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Thursday, September 23, 1999 Published at 14:26 GMT 15:26 UK

UK: Wales

Plaid celebrates year of success

Plaid Cymru's conference finds the party in buoyant mood

The Plaid Cymru Conference takes place in the north Wales town of Llandudno at the end of the most successful 12 months in the party's history, writes BBC Wales's Vaughan Roderick.

In the assembly elections in May, the party almost trebled its share of the vote and emerged as the main opposition party.

The scale of that advance is evident in the Conwy constituency in north Wales, where the conference is being held on 23 September.

In the general election, Plaid was in a poor fourth place with just 6% of the vote. In May, it leapfrogged the other three parties and took a seat which had been a key target for both the Conservatives and the Liberal Democrats.

[ image: Plaid president Dafydd Wigley]
Plaid president Dafydd Wigley
Across Wales, Plaid took 17 of the 60 Assembly seats, including the Labour south Wales Valley strongholds of Rhondda and Islwyn.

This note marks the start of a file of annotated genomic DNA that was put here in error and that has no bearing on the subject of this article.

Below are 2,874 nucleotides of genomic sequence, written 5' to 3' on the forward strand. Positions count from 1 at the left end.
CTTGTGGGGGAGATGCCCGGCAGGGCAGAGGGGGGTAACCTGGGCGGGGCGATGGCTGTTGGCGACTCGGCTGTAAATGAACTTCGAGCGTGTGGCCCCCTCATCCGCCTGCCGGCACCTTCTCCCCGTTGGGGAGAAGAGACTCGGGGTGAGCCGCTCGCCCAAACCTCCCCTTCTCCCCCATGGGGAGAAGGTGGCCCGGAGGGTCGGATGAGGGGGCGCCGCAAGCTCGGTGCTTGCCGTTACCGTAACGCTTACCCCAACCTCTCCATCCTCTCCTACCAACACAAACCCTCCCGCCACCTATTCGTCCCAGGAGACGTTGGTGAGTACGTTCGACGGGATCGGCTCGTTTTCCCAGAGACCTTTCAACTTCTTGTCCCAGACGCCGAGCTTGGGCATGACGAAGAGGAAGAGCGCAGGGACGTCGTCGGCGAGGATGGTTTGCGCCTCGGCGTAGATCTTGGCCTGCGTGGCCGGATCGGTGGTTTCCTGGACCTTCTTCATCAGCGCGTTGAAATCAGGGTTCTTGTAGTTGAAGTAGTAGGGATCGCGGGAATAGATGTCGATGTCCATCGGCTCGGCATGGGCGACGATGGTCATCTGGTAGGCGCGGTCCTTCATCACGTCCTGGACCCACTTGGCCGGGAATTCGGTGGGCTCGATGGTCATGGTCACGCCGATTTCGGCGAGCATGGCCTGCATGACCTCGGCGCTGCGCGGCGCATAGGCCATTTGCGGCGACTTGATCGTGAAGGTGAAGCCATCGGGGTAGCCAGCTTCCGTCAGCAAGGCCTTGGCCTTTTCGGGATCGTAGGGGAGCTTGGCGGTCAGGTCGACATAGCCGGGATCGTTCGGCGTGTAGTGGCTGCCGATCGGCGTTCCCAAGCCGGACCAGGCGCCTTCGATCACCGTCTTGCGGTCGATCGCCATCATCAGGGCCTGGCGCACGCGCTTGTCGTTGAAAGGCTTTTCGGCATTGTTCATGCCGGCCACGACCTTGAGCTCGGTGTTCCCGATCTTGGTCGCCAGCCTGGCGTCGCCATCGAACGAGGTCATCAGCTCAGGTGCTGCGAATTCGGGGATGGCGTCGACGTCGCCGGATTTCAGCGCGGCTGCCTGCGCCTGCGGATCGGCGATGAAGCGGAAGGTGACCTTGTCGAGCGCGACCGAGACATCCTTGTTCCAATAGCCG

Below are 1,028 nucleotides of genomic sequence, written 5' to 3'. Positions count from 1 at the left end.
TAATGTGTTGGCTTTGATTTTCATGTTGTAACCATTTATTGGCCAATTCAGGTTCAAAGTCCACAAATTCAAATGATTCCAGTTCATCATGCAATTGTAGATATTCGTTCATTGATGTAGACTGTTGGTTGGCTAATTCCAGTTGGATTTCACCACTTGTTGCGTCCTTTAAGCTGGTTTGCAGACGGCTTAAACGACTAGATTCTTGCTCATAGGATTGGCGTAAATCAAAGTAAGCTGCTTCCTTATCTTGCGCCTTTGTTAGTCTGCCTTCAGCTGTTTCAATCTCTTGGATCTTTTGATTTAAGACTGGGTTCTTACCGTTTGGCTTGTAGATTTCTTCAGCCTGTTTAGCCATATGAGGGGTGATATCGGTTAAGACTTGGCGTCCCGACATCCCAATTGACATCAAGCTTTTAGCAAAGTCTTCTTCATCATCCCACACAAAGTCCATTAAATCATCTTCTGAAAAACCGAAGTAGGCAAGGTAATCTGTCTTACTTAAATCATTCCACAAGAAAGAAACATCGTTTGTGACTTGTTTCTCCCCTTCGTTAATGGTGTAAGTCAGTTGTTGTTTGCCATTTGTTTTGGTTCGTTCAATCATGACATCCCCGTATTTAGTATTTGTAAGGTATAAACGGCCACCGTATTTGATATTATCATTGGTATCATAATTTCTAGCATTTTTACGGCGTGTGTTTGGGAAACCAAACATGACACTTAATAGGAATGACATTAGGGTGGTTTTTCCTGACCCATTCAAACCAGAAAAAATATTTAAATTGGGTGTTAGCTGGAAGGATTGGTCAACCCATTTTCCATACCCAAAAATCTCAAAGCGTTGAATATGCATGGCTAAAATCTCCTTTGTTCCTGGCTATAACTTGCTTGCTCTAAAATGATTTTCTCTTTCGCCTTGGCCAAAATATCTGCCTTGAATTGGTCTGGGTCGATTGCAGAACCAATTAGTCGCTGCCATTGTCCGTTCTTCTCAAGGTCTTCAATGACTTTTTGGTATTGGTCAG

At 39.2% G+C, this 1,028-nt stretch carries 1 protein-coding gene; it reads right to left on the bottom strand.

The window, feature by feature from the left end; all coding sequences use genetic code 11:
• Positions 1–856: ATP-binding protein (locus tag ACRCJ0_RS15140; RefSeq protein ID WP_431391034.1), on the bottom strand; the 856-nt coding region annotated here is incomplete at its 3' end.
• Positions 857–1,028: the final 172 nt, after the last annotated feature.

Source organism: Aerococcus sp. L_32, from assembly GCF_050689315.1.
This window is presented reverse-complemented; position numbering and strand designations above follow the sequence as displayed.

That gave Plaid its longed-for breakthrough outside its Welsh-speaking heartlands.

That success was mirrored at the European elections in June when the party came within 2% of overtaking Labour as Wales's largest party.

Success has brought its problems, though. The party has been accused of having too cosy a relationship with Labour in the Assembly, and this week the party president Dafydd Wigley admitted that they had given Labour "an easy ride" in Cardiff Bay.

[ image: Gareth Jones took Conwy in a shock Plaid gain]
Gareth Jones took Conwy in a shock Plaid gain
The party's leaders plan to use the conference to distance themselves from Labour and to warn that should the administration in Cardiff fail to deliver in a number of key areas, the party will not hesitate to bring the government down.

The party is likely to highlight the securing of matching funds from the treasury for European grants as one issue that could lead to the fall of Alun Michael's government.

The new radicalism is partly an attempt to silence critics within the party but on one issue the division between the pragmatists and radical wings is certain to be highlighted.

The radicals are fundamentally opposed to the party accepting any offer of additional seats in the reformed House of Lords - a move which the party leadership regard as an important means of strengthening the Plaid voice at Westminster.

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